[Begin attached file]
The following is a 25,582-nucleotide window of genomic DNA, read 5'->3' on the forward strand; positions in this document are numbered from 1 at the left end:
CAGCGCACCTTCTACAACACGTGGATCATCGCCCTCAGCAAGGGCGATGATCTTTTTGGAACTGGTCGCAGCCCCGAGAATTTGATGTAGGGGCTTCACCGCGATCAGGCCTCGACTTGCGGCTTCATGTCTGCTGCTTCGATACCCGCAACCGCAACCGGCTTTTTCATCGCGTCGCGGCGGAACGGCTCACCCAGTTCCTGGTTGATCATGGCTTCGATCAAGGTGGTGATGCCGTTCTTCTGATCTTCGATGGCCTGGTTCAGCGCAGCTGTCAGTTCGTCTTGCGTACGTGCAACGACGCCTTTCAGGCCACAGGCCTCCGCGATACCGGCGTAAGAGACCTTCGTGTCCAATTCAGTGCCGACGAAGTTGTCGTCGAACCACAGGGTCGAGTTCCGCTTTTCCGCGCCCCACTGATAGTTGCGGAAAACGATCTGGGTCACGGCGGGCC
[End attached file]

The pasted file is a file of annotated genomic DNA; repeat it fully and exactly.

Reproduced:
The following is a 25,582-nucleotide window of genomic DNA, read 5'->3' on the forward strand; positions in this document are numbered from 1 at the left end:
CAGCGCACCTTCTACAACACGTGGATCATCGCCCTCAGCAAGGGCGATGATCTTTTTGGAACTGGTCGCAGCCCCGAGAATTTGATGTAGGGGCTTCACCGCGATCAGGCCTCGACTTGCGGCTTCATGTCTGCTGCTTCGATACCCGCAACCGCAACCGGCTTTTTCATCGCGTCGCGGCGGAACGGCTCACCCAGTTCCTGGTTGATCATGGCTTCGATCAAGGTGGTGATGCCGTTCTTCTGATCTTCGATGGCCTGGTTCAGCGCAGCTGTCAGTTCGTCTTGCGTACGTGCAACGACGCCTTTCAGGCCACAGGCCTCCGCGATACCGGCGTAAGAGACCTTCGTGTCCAATTCAGTGCCGACGAAGTTGTCGTCGAACCACAGGGTCGAGTTCCGCTTTTCCGCGCCCCACTGATAGTTGCGGAAAACGATCTGGGTCACGGCGGGCC